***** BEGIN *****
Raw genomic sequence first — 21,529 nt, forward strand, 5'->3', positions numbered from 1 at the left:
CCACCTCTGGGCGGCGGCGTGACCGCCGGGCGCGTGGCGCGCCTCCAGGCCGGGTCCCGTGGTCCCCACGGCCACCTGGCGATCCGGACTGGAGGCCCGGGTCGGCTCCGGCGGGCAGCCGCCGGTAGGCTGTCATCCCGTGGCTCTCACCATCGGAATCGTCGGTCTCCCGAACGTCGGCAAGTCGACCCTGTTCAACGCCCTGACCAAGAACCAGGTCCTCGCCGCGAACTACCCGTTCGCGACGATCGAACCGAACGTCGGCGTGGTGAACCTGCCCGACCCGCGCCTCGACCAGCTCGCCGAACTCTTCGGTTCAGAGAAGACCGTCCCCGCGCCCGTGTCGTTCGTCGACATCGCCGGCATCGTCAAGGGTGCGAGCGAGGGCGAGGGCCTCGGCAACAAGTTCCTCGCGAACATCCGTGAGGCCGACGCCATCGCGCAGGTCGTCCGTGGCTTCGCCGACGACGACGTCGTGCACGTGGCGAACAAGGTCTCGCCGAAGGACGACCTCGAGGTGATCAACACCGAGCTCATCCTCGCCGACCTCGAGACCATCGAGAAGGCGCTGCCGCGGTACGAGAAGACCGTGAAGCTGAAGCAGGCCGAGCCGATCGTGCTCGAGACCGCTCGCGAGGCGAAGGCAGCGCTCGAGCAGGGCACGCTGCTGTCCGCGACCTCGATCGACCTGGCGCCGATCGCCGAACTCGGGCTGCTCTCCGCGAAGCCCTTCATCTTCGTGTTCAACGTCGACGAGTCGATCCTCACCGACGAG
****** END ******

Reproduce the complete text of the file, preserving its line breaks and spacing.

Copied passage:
Raw genomic sequence first — 21,529 nt, forward strand, 5'->3', positions numbered from 1 at the left:
CCACCTCTGGGCGGCGGCGTGACCGCCGGGCGCGTGGCGCGCCTCCAGGCCGGGTCCCGTGGTCCCCACGGCCACCTGGCGATCCGGACTGGAGGCCCGGGTCGGCTCCGGCGGGCAGCCGCCGGTAGGCTGTCATCCCGTGGCTCTCACCATCGGAATCGTCGGTCTCCCGAACGTCGGCAAGTCGACCCTGTTCAACGCCCTGACCAAGAACCAGGTCCTCGCCGCGAACTACCCGTTCGCGACGATCGAACCGAACGTCGGCGTGGTGAACCTGCCCGACCCGCGCCTCGACCAGCTCGCCGAACTCTTCGGTTCAGAGAAGACCGTCCCCGCGCCCGTGTCGTTCGTCGACATCGCCGGCATCGTCAAGGGTGCGAGCGAGGGCGAGGGCCTCGGCAACAAGTTCCTCGCGAACATCCGTGAGGCCGACGCCATCGCGCAGGTCGTCCGTGGCTTCGCCGACGACGACGTCGTGCACGTGGCGAACAAGGTCTCGCCGAAGGACGACCTCGAGGTGATCAACACCGAGCTCATCCTCGCCGACCTCGAGACCATCGAGAAGGCGCTGCCGCGGTACGAGAAGACCGTGAAGCTGAAGCAGGCCGAGCCGATCGTGCTCGAGACCGCTCGCGAGGCGAAGGCAGCGCTCGAGCAGGGCACGCTGCTGTCCGCGACCTCGATCGACCTGGCGCCGATCGCCGAACTCGGGCTGCTCTCCGCGAAGCCCTTCATCTTCGTGTTCAACGTCGACGAGTCGATCCTCACCGACGAG